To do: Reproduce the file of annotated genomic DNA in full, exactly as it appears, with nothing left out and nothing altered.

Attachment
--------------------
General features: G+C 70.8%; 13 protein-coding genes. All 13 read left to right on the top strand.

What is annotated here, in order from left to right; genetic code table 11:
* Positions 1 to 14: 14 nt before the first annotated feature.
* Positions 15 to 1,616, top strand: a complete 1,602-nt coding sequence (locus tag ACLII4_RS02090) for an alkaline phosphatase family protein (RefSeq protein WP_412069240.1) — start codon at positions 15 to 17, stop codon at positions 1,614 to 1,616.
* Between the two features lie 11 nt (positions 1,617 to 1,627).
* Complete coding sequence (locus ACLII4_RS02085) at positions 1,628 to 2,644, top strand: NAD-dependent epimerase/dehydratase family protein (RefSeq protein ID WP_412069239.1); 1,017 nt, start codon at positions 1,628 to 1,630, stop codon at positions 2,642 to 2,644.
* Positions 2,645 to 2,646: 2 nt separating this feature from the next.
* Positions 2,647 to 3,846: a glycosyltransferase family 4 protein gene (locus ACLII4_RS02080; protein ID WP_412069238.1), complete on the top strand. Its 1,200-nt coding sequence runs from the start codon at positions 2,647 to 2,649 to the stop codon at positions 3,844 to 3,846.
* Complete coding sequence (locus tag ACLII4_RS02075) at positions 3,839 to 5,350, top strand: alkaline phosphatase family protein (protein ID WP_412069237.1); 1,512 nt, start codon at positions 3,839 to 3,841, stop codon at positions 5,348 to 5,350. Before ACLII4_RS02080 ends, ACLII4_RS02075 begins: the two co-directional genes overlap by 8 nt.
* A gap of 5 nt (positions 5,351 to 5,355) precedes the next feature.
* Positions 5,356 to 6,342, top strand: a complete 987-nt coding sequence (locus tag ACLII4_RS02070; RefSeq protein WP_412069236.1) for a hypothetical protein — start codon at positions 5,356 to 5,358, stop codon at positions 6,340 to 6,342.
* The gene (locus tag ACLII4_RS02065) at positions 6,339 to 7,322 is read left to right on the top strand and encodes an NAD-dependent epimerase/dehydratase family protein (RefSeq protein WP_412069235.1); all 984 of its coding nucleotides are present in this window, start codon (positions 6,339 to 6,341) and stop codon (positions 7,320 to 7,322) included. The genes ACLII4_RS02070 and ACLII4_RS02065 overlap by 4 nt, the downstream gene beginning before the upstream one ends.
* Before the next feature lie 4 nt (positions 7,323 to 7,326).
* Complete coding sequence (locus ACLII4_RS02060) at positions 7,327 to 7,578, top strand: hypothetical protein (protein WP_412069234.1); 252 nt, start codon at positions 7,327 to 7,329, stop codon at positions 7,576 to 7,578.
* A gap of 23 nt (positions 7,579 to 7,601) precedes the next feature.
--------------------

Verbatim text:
General features: G+C 70.8%; 13 protein-coding genes. All 13 read left to right on the top strand.

What is annotated here, in order from left to right; genetic code table 11:
* Positions 1 to 14: 14 nt before the first annotated feature.
* Positions 15 to 1,616, top strand: a complete 1,602-nt coding sequence (locus tag ACLII4_RS02090) for an alkaline phosphatase family protein (RefSeq protein WP_412069240.1) — start codon at positions 15 to 17, stop codon at positions 1,614 to 1,616.
* Between the two features lie 11 nt (positions 1,617 to 1,627).
* Complete coding sequence (locus ACLII4_RS02085) at positions 1,628 to 2,644, top strand: NAD-dependent epimerase/dehydratase family protein (RefSeq protein ID WP_412069239.1); 1,017 nt, start codon at positions 1,628 to 1,630, stop codon at positions 2,642 to 2,644.
* Positions 2,645 to 2,646: 2 nt separating this feature from the next.
* Positions 2,647 to 3,846: a glycosyltransferase family 4 protein gene (locus ACLII4_RS02080; protein ID WP_412069238.1), complete on the top strand. Its 1,200-nt coding sequence runs from the start codon at positions 2,647 to 2,649 to the stop codon at positions 3,844 to 3,846.
* Complete coding sequence (locus tag ACLII4_RS02075) at positions 3,839 to 5,350, top strand: alkaline phosphatase family protein (protein ID WP_412069237.1); 1,512 nt, start codon at positions 3,839 to 3,841, stop codon at positions 5,348 to 5,350. Before ACLII4_RS02080 ends, ACLII4_RS02075 begins: the two co-directional genes overlap by 8 nt.
* A gap of 5 nt (positions 5,351 to 5,355) precedes the next feature.
* Positions 5,356 to 6,342, top strand: a complete 987-nt coding sequence (locus tag ACLII4_RS02070; RefSeq protein WP_412069236.1) for a hypothetical protein — start codon at positions 5,356 to 5,358, stop codon at positions 6,340 to 6,342.
* The gene (locus tag ACLII4_RS02065) at positions 6,339 to 7,322 is read left to right on the top strand and encodes an NAD-dependent epimerase/dehydratase family protein (RefSeq protein WP_412069235.1); all 984 of its coding nucleotides are present in this window, start codon (positions 6,339 to 6,341) and stop codon (positions 7,320 to 7,322) included. The genes ACLII4_RS02070 and ACLII4_RS02065 overlap by 4 nt, the downstream gene beginning before the upstream one ends.
* Before the next feature lie 4 nt (positions 7,323 to 7,326).
* Complete coding sequence (locus ACLII4_RS02060) at positions 7,327 to 7,578, top strand: hypothetical protein (protein WP_412069234.1); 252 nt, start codon at positions 7,327 to 7,329, stop codon at positions 7,576 to 7,578.
* A gap of 23 nt (positions 7,579 to 7,601) precedes the next feature.